Legend is one of those books whose title I’ve seen on Goodreads time and time again. It’s often mentioned in reviews of other novels, specifically as a tool against which to measure those other books. The fact that it’s being used as a standard for other novels to aspire to intrigued me, and I decided to find out for myself what makes Marie Lu’s book stand out.
The answer became evident almost immediately: it’s the characters.
The plot is exciting and fast-paced, and the world building is better than in many other futuristic novels I’ve read, but even if this weren’t the case I would have raced through Legend solely to spend time with June and Day, the book’s protagonists. They share the task of narrating the novel, with chapters alternating between their points of view. I’ve always liked this method of narration, but when reading books of this type I usually tend to prefer one character’s viewpoint over another and find myself growing impatient with the sections narrated by the “lesser” character. Surprisingly, this did not happen in Legend, likely because June and Day are so well-matched that it’s impossible for one to overshadow the other.
June and Day have a great deal in common; they’re both intelligent, driven, resourceful, and highly observant. They train their bodies as well as their minds, are passionate about what they do, and are spirited but cautious, calculating risks before they take them. The only difference between the two is their circumstances – June is the Republic’s wunderkind and Day their most wanted criminal. It’s inevitable that the two Republic legends must stand off against one another, and I couldn’t wait to see which of the equally formidable powers would emerge the victor.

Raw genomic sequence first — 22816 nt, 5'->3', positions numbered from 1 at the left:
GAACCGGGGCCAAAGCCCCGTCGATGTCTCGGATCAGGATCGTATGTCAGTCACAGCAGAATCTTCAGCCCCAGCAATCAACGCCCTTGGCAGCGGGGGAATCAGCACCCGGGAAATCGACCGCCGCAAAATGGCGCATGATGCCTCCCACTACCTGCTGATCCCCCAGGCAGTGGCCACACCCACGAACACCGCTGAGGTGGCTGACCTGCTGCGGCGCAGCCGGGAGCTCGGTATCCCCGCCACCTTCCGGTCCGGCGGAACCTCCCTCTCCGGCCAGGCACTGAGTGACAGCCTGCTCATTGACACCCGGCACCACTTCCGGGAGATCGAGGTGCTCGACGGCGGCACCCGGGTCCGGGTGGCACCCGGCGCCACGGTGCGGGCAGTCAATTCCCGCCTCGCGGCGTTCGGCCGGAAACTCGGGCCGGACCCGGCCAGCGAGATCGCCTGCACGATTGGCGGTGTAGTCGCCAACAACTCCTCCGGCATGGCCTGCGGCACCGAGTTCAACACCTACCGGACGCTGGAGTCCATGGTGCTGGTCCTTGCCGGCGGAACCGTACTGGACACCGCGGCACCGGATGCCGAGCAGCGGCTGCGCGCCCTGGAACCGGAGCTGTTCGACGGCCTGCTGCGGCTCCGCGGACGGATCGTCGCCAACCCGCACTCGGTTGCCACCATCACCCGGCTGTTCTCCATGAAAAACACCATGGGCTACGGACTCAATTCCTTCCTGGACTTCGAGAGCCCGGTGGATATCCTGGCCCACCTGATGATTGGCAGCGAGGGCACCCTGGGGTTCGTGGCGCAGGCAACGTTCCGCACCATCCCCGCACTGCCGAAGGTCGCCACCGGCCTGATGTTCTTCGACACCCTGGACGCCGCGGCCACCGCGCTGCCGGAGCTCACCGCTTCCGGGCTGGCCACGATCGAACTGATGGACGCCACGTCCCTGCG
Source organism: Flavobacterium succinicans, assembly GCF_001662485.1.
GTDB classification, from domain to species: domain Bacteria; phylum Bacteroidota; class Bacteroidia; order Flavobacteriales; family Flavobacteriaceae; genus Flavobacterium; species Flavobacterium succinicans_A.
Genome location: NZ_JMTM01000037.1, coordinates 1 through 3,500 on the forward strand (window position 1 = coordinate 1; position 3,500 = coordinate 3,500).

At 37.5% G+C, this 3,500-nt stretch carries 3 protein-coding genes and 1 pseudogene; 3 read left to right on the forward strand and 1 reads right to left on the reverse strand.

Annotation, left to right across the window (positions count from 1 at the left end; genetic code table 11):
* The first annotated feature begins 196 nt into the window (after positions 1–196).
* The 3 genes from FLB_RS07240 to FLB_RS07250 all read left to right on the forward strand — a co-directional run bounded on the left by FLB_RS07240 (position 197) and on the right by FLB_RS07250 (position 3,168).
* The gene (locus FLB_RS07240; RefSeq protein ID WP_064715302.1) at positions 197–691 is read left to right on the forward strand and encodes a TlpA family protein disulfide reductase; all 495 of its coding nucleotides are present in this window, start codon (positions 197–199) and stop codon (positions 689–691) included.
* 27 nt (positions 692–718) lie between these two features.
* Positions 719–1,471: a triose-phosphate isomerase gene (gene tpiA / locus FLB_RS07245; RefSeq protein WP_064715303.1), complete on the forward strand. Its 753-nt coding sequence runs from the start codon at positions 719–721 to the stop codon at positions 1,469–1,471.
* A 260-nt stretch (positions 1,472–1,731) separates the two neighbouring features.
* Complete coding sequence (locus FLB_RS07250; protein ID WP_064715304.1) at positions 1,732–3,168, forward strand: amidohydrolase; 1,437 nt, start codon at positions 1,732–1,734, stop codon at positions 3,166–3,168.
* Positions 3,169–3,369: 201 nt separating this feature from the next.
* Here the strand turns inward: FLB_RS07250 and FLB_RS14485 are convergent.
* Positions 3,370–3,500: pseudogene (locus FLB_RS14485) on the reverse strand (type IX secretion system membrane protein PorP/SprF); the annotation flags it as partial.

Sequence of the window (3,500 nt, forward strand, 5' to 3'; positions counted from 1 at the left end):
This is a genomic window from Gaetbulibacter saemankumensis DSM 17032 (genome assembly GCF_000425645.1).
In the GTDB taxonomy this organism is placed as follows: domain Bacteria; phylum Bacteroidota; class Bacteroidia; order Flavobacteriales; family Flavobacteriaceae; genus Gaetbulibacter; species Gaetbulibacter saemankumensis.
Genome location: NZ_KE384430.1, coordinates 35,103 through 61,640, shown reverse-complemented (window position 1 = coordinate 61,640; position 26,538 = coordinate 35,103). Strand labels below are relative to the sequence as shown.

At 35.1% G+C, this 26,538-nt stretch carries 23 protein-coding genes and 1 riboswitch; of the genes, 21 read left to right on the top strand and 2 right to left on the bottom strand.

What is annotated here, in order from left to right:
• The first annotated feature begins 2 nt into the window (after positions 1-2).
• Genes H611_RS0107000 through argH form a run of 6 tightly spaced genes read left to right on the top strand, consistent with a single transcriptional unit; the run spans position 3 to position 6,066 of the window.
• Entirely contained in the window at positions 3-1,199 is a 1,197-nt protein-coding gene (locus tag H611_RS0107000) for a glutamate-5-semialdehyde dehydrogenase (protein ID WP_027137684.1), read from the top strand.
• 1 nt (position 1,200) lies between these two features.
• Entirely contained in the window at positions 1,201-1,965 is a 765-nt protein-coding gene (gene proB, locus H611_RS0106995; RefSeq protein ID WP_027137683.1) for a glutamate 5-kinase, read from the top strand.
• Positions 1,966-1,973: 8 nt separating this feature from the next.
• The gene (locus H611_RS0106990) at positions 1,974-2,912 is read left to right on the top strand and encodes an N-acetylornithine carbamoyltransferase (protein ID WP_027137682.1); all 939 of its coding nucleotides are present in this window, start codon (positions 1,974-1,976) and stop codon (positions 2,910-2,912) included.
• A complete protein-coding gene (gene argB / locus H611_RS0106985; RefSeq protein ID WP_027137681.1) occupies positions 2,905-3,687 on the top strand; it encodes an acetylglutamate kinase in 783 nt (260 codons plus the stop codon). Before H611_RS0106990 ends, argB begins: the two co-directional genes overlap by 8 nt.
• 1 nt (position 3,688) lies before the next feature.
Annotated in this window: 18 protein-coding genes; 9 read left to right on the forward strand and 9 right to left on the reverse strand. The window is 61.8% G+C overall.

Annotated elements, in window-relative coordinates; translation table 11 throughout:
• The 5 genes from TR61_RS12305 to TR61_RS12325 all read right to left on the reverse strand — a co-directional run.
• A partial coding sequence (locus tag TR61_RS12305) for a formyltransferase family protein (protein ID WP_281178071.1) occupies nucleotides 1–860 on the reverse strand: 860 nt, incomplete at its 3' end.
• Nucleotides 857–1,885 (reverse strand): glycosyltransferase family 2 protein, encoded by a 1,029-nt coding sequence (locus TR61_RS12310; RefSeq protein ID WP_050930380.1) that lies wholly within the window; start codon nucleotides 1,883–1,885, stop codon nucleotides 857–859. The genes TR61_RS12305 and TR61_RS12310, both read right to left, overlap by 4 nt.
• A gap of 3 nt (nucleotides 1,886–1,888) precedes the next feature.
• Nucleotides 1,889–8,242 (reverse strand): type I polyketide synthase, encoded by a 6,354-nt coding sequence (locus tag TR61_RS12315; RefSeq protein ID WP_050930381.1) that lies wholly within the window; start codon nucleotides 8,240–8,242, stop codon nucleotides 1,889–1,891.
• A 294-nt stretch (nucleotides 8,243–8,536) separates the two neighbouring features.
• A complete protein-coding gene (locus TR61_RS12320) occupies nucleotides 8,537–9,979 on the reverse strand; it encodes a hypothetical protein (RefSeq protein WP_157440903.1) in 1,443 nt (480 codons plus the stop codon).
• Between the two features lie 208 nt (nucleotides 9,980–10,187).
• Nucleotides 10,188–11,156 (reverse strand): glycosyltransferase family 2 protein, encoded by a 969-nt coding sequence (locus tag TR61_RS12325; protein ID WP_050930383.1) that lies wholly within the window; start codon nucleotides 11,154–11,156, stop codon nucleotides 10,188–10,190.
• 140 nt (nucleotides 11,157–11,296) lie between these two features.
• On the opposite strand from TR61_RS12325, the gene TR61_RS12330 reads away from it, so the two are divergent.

I was hoping to avoid gushing about how amazing Day is in this review, but I can’t help it – I have a crush. This is because he reminds me a little of Robin Hood, my life-long literary heartthrob. Although Day doesn’t traipse through forests wearing Lincoln green and shooting a longbow, he does flout authority in order to help the poor and downtrodden. He’s a clever, resourceful rogue whose legendary reputation allows him to walk in plain sight through the streets of the Republic. He’s daring without being rash, a watcher and a planner, and I just could not resist him.
The only complaint I have about Legend is that there are times when the protagonists’ actions seem unrealistic given their age. I understand that Day and June are supposed to be child prodigies, but it’s difficult to believe that two 15-year-olds can forever be one step ahead of all of the adults around them, especially when those adults have military training and are the government’s best and brightest.
The way these adults act around June and Day is a bit improbable as well. June is admired, respected, and even courted by men many years her senior, and when she orders soldiers around they obey without question. Likewise, in one scene Day flirts with a bartender who seems to be quite a bit older than he, and she is surprisingly responsive. It struck me as hard to believe – these kids are 15, and no matter how attractive or suave or smart they are, I feel like most adults would still treat them as children instead of equals.
Other than this, and a scene or two where things get a little too sappy for my taste, I thought Legend was great. I’ll definitely be reading the rest of this series, and I look forward to seeing more of June and Day – Day in particular!